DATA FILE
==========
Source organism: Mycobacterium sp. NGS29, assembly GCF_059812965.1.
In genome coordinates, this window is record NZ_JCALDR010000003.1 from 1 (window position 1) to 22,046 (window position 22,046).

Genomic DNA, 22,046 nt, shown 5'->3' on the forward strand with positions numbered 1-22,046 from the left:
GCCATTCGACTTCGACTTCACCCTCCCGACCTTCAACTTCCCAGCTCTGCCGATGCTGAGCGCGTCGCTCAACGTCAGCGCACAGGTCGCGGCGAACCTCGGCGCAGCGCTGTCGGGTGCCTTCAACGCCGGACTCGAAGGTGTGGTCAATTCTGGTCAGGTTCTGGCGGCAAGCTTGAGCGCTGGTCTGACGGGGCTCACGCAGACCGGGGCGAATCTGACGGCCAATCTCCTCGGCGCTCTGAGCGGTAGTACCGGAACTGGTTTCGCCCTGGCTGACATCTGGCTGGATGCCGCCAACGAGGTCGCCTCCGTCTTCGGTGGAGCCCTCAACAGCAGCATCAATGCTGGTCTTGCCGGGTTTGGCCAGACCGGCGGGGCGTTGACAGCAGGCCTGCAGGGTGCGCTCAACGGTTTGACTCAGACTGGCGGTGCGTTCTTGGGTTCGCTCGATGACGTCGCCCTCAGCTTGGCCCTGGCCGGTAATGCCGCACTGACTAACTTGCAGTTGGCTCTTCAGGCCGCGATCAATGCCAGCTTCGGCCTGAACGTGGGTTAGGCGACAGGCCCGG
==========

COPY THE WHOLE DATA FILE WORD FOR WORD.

Source organism: Mycobacterium sp. NGS29, assembly GCF_059812965.1.
In genome coordinates, this window is record NZ_JCALDR010000003.1 from 1 (window position 1) to 22,046 (window position 22,046).

Genomic DNA, 22,046 nt, shown 5'->3' on the forward strand with positions numbered 1-22,046 from the left:
GCCATTCGACTTCGACTTCACCCTCCCGACCTTCAACTTCCCAGCTCTGCCGATGCTGAGCGCGTCGCTCAACGTCAGCGCACAGGTCGCGGCGAACCTCGGCGCAGCGCTGTCGGGTGCCTTCAACGCCGGACTCGAAGGTGTGGTCAATTCTGGTCAGGTTCTGGCGGCAAGCTTGAGCGCTGGTCTGACGGGGCTCACGCAGACCGGGGCGAATCTGACGGCCAATCTCCTCGGCGCTCTGAGCGGTAGTACCGGAACTGGTTTCGCCCTGGCTGACATCTGGCTGGATGCCGCCAACGAGGTCGCCTCCGTCTTCGGTGGAGCCCTCAACAGCAGCATCAATGCTGGTCTTGCCGGGTTTGGCCAGACCGGCGGGGCGTTGACAGCAGGCCTGCAGGGTGCGCTCAACGGTTTGACTCAGACTGGCGGTGCGTTCTTGGGTTCGCTCGATGACGTCGCCCTCAGCTTGGCCCTGGCCGGTAATGCCGCACTGACTAACTTGCAGTTGGCTCTTCAGGCCGCGATCAATGCCAGCTTCGGCCTGAACGTGGGTTAGGCGACAGGCCCGG